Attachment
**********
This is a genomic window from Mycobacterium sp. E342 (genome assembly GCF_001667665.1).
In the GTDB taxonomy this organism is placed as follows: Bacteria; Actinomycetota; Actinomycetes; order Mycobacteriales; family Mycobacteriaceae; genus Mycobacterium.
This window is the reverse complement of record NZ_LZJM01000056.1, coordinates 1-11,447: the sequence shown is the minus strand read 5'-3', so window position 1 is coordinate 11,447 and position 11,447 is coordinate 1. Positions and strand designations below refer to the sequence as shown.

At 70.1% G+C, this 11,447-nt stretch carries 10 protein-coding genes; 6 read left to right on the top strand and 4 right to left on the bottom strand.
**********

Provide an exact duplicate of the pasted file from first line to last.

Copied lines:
This is a genomic window from Mycobacterium sp. E342 (genome assembly GCF_001667665.1).
In the GTDB taxonomy this organism is placed as follows: Bacteria; Actinomycetota; Actinomycetes; order Mycobacteriales; family Mycobacteriaceae; genus Mycobacterium.
This window is the reverse complement of record NZ_LZJM01000056.1, coordinates 1-11,447: the sequence shown is the minus strand read 5'-3', so window position 1 is coordinate 11,447 and position 11,447 is coordinate 1. Positions and strand designations below refer to the sequence as shown.

At 70.1% G+C, this 11,447-nt stretch carries 10 protein-coding genes; 6 read left to right on the top strand and 4 right to left on the bottom strand.